Illinois-based, Veath Fish Farm, has asked the US District Court in the Southern District of Illinois not to grant the requests sought by Purina Animal Nutrition and Texas Farm Products Company (TFPC) that allegations against them be dismissed in the lawsuit alleging a feed link to mass fish death.
Previously, Purina had requested a partial summary judgment in the case dismissing most of the claims, and TFPC had asked for a summary judgment and to have all claims against it dismissed based on their assertion that no “triable issues of fact” were made.
In subsequent filed response to the requests for summary judgment, Veath asked for TFPC’s requests for summary judgment to be denied as the fish farm has established “sufficient non-speculative evidence to raise an issue of fact to preclude summary judgment."
Veath also asked that Purina’s call for partial summary judgment be denied because “actions and inactions make it subject to punitive damages.”
Purina responded in a filing to Veath’s push against a summary judgment and stated, in the court documents filed, that when all the information is analyzed “Veath’s allegations of improper pre-sale conduct by Purina all quickly melt away. What is left is not even sufficient to support a simple negligence claim."
Purina also repeated its request for a partial summary judgment.
Mark Schuver, lawyer for Veath, said a trial date has been set for December. “We are prepared to move forward with the trial,” he told FeedNavigator.
“Although they knew, or clearly should have known, of these deficiencies, Purina undertook efforts to conceal these problems from consumers, including our client, Veath Fish Farm,” he alleged.
The factual record against Purina and Texas Farm Products (TFPC) is overwhelming, claimed Schuver.
Land O’Lakes, Purina Animal Nutrition’s parent company, told us that the company does not comment on pending litigation.
Case highlights and overview
Veath initially brought the lawsuit after it reportedly experienced a slow-down in fish growth and mass fish death, according to court documents. At the time it had challenges in its fish production, the fish farm had been using two Purina feeds with its largemouth bass (LMB) and had been doing so for several years.
In May 2015, Purina changed where the feed was manufactured, switching from a plant in Indiana to one operated by TFPC, according to case documents.
“Prior to the time that TFPC began manufacturing the feed in May of 2015, Veath had never experienced any significant problem with Aquamax 500 or 600,” according to court documents. “However, in the late summer, fall and winter of 2015, Veath’s LMB began to exhibit poor growth … By late December, Veath had come to the conclusion that the problem with poor growth was occurring only in those ponds that had been fed the TFPC AquaMax.”
After a winter dormancy period, fish reportedly showed symptoms of health problems and disease, the fish farm said in court documents. “Veath suspected that the AquaMax had weakened the [largemouth bass] LMB’s immune systems, which made them more susceptible to the disease and death.”
The aquaculture producer alleges that elements of the feed changed when the manufacturer was shifted and that there may have been some alteration in the temperatures used during production, according to case documents. The potential changes to the feed and its nutritional content also are alleged to be responsible for the drop in growth and fish mortality resulted from the shift, according to case documents.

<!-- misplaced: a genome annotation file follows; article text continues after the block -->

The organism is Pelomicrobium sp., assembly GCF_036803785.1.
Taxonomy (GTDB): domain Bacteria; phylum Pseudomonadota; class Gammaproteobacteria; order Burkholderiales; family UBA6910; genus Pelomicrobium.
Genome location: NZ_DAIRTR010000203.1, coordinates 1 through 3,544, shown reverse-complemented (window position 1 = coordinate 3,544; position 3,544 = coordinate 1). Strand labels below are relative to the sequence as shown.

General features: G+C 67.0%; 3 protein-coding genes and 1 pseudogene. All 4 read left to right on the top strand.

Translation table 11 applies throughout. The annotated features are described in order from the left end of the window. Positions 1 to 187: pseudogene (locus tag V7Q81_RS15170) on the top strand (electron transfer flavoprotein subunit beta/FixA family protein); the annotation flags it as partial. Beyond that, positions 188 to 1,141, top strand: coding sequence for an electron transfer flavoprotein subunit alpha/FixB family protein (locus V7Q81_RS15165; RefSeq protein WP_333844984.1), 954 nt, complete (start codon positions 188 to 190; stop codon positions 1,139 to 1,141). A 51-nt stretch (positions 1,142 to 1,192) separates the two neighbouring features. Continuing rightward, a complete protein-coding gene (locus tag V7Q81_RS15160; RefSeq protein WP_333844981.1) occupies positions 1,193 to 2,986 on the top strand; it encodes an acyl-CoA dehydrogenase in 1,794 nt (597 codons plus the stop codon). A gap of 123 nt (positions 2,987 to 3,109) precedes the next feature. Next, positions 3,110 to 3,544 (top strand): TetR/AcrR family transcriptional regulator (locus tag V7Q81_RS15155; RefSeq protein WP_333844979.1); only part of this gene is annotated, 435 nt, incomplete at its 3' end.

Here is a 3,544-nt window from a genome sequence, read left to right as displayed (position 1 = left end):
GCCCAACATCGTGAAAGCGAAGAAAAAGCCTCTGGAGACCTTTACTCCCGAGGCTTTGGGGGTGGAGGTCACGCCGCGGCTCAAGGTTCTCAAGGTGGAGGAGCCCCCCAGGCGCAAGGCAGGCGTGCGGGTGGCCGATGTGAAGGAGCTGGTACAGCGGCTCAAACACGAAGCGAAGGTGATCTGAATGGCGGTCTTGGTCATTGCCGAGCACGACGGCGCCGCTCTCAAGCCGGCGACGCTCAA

Additionally, the aquaculture producer said that Purina also received complaints about the fish feeds from other users during the same period and that the company reportedly lost clients, according to court documents.
“In October 2015, Purina received a series of e-mails from Timpner Fish Farm complaining of ‘slow growth’ using AquaMax,” according to court documents. “On October 26, 2015, Purina received additional e-mails from one of its sales specialists, Holly Mezera, stating that another Purina dealer, Harper Feed Mill, was reporting that one of their larger customers could not harvest their fish and had to keep them over the winter ‘due to insufficient growth.’”
In the lawsuit, Veath also alleged that Purina attempted to "conceal" some negative information about the analysis done on the nutritional content of the fish feed, according to court documents.
In its response to the requests for summary judgment, Veath said that a summary judgment is “appropriate” when there is no “genuine issue of material fact” found, according to court documents. In a summary judgement, the court “does not weight the evidence or determine the truth of the matter,” instead it decides if there is “a genuine issue of material fact” and if a trial is warranted.
The fish farm argued that is has presented enough information to “survive summary judgment”, according to court documents.
“Purina’s knowledge, or lack thereof, regarding the defects in the AquaMax product and, therefore, the knowledge that its representations were false at the time they were made, is irrelevant,” the fish farm said in court documents. “Purina engaged in unfair and deceptive acts under the Consumer Fraud Act by making representations on its packaging, with the intent that consumers rely on these representations and purchase the product, and which representations, in turn, were actually false.”
Similarly, the farm said that its negligence claim remains valid and that “punitive damages are available,” according to court documents. The producer also alleges that Purina can be considered liable for “punitive damages” even though TFPC made the feed used because Purina was aware of changes made to the feed formula and had approved them.
Veath said TFPC’s request for summary judgment is based on a “misstatement of the facts in this case.”